I learnt about engineering through my dad – he was a lecturer in engineering at Durham University, which is where I grew up. After football or after school, if I was waiting for a lift home, I’d pop into his office and I’d listen in to students and staff talking about engineering.
Music and maths were subjects I was interested in at school and when I started looking up university courses I realised that engineering would let me study more tangible things than maths and I could use my creativity that I applied to music. I didn’t expect to follow my dad! I chose mechanical engineering at Imperial College London because I felt it would keep my options open.
I continued learning at Imperial and studied computational physics for my PhD. I discovered that I enjoyed building the tools and software for the experiments more than the experiments themselves. That was how I found that software engineering was what I wanted to be doing full-time.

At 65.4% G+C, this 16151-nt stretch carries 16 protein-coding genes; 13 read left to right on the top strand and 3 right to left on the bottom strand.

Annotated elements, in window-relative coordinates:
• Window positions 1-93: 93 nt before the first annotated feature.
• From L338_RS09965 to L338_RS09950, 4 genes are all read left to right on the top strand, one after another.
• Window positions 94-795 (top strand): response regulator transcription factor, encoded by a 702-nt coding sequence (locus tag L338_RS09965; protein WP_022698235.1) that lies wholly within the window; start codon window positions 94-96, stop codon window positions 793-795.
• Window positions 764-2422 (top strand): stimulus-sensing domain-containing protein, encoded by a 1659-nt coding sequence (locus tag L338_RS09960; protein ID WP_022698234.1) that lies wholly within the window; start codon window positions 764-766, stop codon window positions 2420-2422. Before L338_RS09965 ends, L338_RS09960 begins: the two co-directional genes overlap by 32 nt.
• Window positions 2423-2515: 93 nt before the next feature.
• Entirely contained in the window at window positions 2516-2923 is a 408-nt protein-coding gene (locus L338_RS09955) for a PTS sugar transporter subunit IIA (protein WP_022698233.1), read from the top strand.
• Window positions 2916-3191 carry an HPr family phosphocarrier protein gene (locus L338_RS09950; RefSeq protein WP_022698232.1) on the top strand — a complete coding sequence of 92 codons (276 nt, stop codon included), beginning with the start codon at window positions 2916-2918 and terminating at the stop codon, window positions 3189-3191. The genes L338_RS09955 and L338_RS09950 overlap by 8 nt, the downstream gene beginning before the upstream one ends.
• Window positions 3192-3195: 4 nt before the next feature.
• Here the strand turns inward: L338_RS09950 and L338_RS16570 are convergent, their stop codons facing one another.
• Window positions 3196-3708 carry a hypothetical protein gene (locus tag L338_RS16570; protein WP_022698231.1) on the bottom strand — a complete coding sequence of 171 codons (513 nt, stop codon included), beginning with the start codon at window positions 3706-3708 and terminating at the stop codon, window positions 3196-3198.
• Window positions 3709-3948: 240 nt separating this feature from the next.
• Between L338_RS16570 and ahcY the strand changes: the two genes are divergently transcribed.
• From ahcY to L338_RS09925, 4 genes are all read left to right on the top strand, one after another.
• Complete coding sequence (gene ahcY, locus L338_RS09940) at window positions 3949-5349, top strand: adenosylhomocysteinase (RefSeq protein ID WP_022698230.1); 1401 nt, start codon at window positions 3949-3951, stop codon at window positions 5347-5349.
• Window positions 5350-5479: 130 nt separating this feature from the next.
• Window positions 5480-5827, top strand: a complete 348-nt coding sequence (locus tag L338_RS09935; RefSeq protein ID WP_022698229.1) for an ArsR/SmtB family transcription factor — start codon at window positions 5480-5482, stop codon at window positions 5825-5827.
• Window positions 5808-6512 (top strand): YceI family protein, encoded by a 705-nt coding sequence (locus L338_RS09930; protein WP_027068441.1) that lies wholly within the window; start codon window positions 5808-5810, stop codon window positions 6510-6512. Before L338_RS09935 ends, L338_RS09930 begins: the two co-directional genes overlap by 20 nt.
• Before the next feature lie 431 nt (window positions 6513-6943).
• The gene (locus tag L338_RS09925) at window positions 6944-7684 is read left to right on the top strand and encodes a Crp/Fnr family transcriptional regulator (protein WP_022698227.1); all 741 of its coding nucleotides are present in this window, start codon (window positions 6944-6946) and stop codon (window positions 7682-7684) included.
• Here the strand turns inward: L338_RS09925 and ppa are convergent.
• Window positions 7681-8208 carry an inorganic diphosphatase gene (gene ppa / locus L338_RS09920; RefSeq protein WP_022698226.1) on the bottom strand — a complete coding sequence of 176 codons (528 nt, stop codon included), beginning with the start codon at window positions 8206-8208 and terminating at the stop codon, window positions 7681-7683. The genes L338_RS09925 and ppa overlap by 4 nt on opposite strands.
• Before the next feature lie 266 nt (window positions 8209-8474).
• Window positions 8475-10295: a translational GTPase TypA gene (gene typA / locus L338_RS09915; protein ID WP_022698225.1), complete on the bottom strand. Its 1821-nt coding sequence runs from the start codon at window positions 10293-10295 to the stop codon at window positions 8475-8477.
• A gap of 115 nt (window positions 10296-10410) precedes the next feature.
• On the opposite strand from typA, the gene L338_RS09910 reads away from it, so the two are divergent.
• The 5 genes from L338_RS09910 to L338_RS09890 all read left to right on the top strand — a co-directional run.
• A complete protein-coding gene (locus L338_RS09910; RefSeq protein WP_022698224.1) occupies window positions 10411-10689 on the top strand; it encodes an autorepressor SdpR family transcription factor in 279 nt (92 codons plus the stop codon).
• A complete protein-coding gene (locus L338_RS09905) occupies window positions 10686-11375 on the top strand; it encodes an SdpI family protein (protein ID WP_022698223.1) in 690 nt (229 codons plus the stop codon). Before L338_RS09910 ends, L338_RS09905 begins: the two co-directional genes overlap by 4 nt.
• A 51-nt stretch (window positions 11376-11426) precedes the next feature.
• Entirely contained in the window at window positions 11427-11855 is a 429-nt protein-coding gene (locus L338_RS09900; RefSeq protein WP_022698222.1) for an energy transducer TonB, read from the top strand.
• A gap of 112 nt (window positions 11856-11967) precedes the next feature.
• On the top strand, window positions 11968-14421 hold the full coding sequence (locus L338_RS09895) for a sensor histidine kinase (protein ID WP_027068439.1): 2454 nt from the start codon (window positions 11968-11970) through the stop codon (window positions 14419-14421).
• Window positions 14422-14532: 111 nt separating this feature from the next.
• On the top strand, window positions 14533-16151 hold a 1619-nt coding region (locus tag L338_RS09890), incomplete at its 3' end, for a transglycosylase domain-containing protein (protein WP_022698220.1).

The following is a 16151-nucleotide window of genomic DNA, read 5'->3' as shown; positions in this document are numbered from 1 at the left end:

I’ve been playing with virtual instruments since I was 16 years old but couldn’t see a route into doing it as a job. I hadn’t done any computer programming as a teenager. But with my computer skills from university, I knew I could start working in music technology.
There are all sorts of companies shaping the future of music and virtual instruments. I started working on AI generated music and now work for TikTok as a senior software engineer. It is a bit different from being an audio engineer in a recording studio; I develop code which other software engineers can use to make creative audio and music apps. Music has so many parts to it – the notes, the speed, the sounds and instruments used – and interacting with music intuitively in a digital form as easily as picking up a guitar is important to let people be creative
I work on creating features that will shape the future of music apps – developing technology that hasn’t hit our devices yet. I think we’re hardwired to enjoy learning new things and having fun and I get to do both in my role. I make music in and out of work and now I know how the music software that I am using works.
I wouldn’t want to be a musician in the limelight, but my work lets me create music for millions behind the scenes and on the cutting edge of tech.